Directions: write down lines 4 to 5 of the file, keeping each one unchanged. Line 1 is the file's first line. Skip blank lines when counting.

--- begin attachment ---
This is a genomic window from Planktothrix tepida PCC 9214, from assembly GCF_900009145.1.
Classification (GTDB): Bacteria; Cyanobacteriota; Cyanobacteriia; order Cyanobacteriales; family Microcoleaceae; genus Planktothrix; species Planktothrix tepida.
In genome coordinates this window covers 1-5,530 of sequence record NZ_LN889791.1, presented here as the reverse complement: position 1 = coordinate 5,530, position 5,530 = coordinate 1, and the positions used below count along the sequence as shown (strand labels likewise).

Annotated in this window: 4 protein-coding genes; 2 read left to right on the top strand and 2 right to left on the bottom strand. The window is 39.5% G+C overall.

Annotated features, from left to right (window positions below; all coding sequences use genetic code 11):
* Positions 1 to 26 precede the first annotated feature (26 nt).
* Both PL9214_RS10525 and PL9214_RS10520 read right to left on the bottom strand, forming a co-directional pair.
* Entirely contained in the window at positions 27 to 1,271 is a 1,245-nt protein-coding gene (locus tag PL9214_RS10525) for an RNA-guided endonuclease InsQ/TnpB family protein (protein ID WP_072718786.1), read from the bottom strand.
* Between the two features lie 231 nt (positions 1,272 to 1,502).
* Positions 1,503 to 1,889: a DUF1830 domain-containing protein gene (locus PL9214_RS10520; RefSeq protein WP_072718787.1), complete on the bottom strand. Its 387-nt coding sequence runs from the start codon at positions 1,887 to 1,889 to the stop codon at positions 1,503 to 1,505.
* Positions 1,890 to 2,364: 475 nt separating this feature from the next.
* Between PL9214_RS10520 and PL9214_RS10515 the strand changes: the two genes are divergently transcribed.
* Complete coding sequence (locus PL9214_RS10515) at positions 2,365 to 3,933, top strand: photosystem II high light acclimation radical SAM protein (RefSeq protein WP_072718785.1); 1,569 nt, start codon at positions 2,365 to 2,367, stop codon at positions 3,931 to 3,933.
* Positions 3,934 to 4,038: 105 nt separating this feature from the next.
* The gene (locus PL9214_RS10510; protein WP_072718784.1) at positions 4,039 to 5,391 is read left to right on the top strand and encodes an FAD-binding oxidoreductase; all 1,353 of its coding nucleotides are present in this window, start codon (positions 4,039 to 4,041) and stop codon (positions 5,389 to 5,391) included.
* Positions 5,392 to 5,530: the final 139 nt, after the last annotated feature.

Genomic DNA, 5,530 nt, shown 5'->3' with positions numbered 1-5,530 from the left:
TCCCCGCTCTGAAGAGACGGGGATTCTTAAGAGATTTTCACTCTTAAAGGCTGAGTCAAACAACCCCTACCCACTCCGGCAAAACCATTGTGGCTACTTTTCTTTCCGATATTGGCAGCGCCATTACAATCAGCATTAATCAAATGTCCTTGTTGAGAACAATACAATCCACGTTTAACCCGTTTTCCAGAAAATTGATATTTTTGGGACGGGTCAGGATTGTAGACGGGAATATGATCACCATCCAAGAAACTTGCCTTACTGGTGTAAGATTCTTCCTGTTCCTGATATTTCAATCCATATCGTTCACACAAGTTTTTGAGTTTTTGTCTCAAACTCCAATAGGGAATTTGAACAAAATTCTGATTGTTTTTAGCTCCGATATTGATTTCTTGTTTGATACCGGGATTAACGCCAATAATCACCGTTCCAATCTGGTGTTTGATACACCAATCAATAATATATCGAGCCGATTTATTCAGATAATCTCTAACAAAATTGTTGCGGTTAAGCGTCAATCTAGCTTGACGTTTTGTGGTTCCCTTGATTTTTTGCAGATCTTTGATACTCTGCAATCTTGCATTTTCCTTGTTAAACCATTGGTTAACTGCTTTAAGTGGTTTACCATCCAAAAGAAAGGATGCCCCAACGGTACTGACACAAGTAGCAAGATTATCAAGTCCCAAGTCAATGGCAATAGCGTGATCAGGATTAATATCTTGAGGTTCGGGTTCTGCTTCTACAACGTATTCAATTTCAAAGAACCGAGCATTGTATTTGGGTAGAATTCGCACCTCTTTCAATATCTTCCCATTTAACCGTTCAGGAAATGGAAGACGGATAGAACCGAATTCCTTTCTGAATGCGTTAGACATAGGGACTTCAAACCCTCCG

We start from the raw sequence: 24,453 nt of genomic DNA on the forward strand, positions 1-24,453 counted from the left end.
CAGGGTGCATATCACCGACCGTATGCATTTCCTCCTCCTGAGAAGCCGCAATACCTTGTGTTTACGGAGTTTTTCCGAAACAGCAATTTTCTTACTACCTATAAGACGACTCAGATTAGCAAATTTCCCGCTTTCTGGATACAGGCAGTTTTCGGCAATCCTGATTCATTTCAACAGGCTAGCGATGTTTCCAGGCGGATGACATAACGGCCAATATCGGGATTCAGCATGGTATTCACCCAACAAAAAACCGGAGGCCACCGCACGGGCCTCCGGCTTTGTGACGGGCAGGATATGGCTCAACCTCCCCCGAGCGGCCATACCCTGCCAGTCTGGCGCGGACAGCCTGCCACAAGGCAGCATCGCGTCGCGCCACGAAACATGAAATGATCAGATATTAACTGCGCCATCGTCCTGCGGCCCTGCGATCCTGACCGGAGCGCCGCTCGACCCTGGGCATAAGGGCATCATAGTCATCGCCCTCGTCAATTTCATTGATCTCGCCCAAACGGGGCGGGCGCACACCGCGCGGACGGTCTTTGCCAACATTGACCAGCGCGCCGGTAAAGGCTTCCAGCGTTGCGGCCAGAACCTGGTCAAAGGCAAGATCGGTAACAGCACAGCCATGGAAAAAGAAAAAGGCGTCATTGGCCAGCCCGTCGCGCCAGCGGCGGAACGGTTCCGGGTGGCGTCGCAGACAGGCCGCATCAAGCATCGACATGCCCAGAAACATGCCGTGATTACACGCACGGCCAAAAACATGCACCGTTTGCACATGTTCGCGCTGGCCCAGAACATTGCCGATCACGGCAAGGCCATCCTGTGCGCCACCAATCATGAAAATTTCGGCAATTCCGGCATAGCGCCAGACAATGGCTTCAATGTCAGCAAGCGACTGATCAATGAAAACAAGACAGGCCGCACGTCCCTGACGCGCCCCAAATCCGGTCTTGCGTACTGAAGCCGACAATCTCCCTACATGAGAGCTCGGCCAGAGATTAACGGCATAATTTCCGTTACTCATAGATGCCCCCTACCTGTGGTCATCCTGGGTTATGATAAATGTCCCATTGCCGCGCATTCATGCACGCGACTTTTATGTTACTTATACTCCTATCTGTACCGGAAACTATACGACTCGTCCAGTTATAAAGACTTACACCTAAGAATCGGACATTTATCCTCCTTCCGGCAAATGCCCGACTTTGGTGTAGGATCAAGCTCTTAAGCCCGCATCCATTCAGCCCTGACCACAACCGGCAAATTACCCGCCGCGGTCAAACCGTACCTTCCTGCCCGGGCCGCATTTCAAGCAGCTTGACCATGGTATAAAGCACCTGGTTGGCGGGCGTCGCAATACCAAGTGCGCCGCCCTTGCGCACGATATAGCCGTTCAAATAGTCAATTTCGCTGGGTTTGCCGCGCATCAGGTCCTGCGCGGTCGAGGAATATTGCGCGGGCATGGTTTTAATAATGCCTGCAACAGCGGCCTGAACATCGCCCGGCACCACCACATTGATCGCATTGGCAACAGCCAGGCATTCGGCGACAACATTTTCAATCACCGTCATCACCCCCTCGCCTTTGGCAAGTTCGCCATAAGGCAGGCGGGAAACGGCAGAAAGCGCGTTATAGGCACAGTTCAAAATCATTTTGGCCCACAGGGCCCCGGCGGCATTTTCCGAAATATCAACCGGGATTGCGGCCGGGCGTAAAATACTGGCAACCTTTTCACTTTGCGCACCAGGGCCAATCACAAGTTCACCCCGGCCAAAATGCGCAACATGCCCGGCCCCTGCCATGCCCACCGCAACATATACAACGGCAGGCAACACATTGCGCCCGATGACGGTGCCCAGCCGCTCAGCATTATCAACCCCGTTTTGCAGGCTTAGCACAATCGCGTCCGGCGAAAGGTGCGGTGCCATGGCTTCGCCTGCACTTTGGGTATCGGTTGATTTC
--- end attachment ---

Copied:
Annotated in this window: 4 protein-coding genes; 2 read left to right on the top strand and 2 right to left on the bottom strand. The window is 39.5% G+C overall.

Annotated features, from left to right (window positions below; all coding sequences use genetic code 11):